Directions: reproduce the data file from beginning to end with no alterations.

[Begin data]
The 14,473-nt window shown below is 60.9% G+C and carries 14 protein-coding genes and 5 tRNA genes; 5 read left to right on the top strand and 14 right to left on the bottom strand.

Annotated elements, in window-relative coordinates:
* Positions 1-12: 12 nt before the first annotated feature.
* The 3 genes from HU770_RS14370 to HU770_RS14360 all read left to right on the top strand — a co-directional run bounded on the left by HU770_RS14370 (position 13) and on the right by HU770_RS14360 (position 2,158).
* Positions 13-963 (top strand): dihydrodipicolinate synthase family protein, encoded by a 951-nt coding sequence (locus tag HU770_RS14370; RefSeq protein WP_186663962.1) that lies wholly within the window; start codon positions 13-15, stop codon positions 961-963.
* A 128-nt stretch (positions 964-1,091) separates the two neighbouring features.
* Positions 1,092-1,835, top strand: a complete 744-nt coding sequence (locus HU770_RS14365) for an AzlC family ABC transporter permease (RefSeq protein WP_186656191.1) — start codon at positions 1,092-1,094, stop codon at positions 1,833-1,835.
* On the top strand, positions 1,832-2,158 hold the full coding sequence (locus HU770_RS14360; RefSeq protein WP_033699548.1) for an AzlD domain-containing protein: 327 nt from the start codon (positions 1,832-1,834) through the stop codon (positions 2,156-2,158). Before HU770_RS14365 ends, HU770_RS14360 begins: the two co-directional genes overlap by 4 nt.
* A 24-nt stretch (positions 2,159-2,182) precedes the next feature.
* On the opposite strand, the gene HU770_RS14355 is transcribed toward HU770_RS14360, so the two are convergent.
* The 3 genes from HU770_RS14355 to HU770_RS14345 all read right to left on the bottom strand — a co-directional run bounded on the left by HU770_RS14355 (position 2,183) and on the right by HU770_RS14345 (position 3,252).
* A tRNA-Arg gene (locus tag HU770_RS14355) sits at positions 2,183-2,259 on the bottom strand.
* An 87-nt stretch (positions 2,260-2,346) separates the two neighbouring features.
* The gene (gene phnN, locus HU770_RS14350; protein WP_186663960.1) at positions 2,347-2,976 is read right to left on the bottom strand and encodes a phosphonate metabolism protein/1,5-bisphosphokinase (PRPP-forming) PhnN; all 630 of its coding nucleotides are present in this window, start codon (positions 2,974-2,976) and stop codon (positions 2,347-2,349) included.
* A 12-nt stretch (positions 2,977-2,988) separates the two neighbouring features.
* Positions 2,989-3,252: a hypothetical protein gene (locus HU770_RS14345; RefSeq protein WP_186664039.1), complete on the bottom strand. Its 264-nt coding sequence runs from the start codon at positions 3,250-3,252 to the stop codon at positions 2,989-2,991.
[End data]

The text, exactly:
The 14,473-nt window shown below is 60.9% G+C and carries 14 protein-coding genes and 5 tRNA genes; 5 read left to right on the top strand and 14 right to left on the bottom strand.

Annotated elements, in window-relative coordinates:
* Positions 1-12: 12 nt before the first annotated feature.
* The 3 genes from HU770_RS14370 to HU770_RS14360 all read left to right on the top strand — a co-directional run bounded on the left by HU770_RS14370 (position 13) and on the right by HU770_RS14360 (position 2,158).
* Positions 13-963 (top strand): dihydrodipicolinate synthase family protein, encoded by a 951-nt coding sequence (locus tag HU770_RS14370; RefSeq protein WP_186663962.1) that lies wholly within the window; start codon positions 13-15, stop codon positions 961-963.
* A 128-nt stretch (positions 964-1,091) separates the two neighbouring features.
* Positions 1,092-1,835, top strand: a complete 744-nt coding sequence (locus HU770_RS14365) for an AzlC family ABC transporter permease (RefSeq protein WP_186656191.1) — start codon at positions 1,092-1,094, stop codon at positions 1,833-1,835.
* On the top strand, positions 1,832-2,158 hold the full coding sequence (locus HU770_RS14360; RefSeq protein WP_033699548.1) for an AzlD domain-containing protein: 327 nt from the start codon (positions 1,832-1,834) through the stop codon (positions 2,156-2,158). Before HU770_RS14365 ends, HU770_RS14360 begins: the two co-directional genes overlap by 4 nt.
* A 24-nt stretch (positions 2,159-2,182) precedes the next feature.
* On the opposite strand, the gene HU770_RS14355 is transcribed toward HU770_RS14360, so the two are convergent.
* The 3 genes from HU770_RS14355 to HU770_RS14345 all read right to left on the bottom strand — a co-directional run bounded on the left by HU770_RS14355 (position 2,183) and on the right by HU770_RS14345 (position 3,252).
* A tRNA-Arg gene (locus tag HU770_RS14355) sits at positions 2,183-2,259 on the bottom strand.
* An 87-nt stretch (positions 2,260-2,346) separates the two neighbouring features.
* The gene (gene phnN, locus HU770_RS14350; protein WP_186663960.1) at positions 2,347-2,976 is read right to left on the bottom strand and encodes a phosphonate metabolism protein/1,5-bisphosphokinase (PRPP-forming) PhnN; all 630 of its coding nucleotides are present in this window, start codon (positions 2,974-2,976) and stop codon (positions 2,347-2,349) included.
* A 12-nt stretch (positions 2,977-2,988) separates the two neighbouring features.
* Positions 2,989-3,252: a hypothetical protein gene (locus HU770_RS14345; RefSeq protein WP_186664039.1), complete on the bottom strand. Its 264-nt coding sequence runs from the start codon at positions 3,250-3,252 to the stop codon at positions 2,989-2,991.